Komets suddenly looking lucky
In the wake of the lowest day of a regular season that had many lows, Komets general manager David Franke said: “Making the playoffs, compared to the season we’ve had, would be a great accomplishment.”
He was referring to mind-boggling 11 trades, 48 players and a plethora of squandered games : you’d be hard pressed to find a member of the Franke family who hasn’t expressed frustration with their team publicly : but David’s comments came in the wake of the embarrassing 11-0 road loss March 2 to the rival Toledo Walleye.
Not many around Memorial Coliseum are really going to call the season already a success just because the Komets did, indeed, qualify for the playoffs. But it’s worth noting the Komets have made the playoffs in 20 of the last 22 years, and won five postseason titles in five leagues along the way, a run of success almost no professional team can match.
The irony of that awful 11-0 loss is that the Komets now will face the Walleye in yet another best-of-7 playoff series : the fourth in five years : and it’s the best matchup Fort Wayne could have gotten.
Consider the alternatives: Regular-season champion Cincinnati, which they were 5-6-0 against, or Kalamazoo, against which they were surprisingly 6-6-1. Even the division teams that missed the postseason, Indy and Wheeling, gave Fort Wayne fits.
Against the Walleye, Fort Wayne was 5-4-2 but won the two meetings since the 11-0 loss: a 4-1 game at the Coliseum and a 2-1 overtime road victory cemented by an Anthony Petruzzelli goal. There are many players new to the teams since last year, when Fort Wayne ousted Toledo in six games to advance to the Western Conference finals, but that 11-goal butt-kicking is something that has resonated in the Fort Wayne locker room.
The running joke about the Komets verbalized by coach Gary Graham on March 30 has been, “The only thing consistent with this team is how inconsistent it is,” but the Komets tend to play up to superior competition as much as they play down to lesser opponents. So, a series with the Walleye may bring out their best.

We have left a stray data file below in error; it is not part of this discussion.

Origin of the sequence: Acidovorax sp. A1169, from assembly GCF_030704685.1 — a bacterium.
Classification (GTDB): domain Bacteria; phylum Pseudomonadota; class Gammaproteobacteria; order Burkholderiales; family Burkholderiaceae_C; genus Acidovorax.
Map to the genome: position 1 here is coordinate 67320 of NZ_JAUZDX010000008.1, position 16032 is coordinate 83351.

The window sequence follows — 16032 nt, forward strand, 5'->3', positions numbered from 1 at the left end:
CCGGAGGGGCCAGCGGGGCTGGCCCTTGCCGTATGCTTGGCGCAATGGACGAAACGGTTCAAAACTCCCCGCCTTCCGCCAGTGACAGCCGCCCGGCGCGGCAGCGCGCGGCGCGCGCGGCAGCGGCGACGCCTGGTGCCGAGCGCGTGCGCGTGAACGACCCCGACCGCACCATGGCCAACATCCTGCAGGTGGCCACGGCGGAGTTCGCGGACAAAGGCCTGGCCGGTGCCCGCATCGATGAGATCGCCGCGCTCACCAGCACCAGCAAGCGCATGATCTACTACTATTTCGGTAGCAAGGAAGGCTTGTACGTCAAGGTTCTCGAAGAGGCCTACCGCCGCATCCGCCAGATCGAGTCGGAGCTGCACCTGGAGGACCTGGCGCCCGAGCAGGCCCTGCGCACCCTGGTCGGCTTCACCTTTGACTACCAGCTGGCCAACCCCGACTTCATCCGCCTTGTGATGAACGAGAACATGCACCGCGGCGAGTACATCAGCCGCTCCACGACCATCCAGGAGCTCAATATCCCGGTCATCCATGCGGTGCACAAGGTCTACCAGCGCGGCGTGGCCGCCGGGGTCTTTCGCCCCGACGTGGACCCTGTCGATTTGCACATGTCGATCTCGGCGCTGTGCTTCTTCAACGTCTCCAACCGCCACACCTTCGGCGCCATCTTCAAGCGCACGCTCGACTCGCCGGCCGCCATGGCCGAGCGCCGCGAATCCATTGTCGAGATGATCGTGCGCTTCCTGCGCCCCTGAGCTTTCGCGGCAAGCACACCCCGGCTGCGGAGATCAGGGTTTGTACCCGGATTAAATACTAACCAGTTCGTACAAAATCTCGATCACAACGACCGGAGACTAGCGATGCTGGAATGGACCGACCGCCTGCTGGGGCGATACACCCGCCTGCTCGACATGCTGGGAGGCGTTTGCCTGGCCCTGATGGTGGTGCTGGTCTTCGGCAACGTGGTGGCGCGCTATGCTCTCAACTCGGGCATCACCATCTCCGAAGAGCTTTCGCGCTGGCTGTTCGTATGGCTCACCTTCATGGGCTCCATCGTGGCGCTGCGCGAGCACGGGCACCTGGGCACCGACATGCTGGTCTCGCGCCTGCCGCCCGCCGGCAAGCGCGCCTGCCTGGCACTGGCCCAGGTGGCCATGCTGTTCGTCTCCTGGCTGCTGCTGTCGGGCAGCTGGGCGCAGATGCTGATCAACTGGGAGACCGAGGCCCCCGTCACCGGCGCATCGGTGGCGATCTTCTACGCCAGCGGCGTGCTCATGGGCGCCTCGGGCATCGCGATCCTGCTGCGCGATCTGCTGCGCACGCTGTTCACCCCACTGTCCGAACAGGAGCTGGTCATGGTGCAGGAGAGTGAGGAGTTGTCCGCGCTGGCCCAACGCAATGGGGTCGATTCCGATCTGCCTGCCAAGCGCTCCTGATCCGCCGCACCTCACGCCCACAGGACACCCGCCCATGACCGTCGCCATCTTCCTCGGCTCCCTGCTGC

Toledo’s record of 40-23-9 is ahead of Fort Wayne’s, 36-26-10. Its superior home record : 23-9-4 to 18-13-5 : will come in handy with home-ice advantage in this series. Its offense is better, 3.29 goals per game to 3.24. Its defense is better, 3.07 goals against per game to 3.44. Its power play is better, 18.7 to 16%. Its penalty kill, too, 83.1 to 80.6%.
And the Walleye has seven players contracted to higher-level teams in Jordan Topping, Dylan Sadowy, Bryan Moore, Marcus Crawford, Trevor Hamilton, Kaden Fulcher and Pat Nagle, while the Komets have three in Zach Fucale, Phelix Martineau and Matthew Weis, who won’t be here anytime soon.
This can all be construed as evidence that Toledo is a superior team or ammunition for the Komets, who are better as underdogs. The feeling around the Coliseum has long been that if they can just make the postseason, they could get on a run because they have so many weapons such as J.C. Campagna, Brady Shaw, Shawn Szydlowski and Jake Kamrass.
Are they trying to catch lightning in a bottle? Absolutely, but the Komets are also coming off three straight victories and have a 13-8-1 record over their last 22. Meanwhile, Toledo is 4-4-1 over its last nine and 10-10-2 over its last 22.
The Komets are the underdogs, but no one should be surprised if they give Toledo all it can handle or even find a way to advance. Seven of the 11 games between the teams this season have been decided by one goal. Hatred is always a motivating factor, too.
Justin A. Cohn, senior writer for The Journal Gazette, has covered Fort Wayne sports since 1997. He can be reached by email at email@example.com or phone at 260-461-8429. You can also follow him on Twitter@sportsicohn.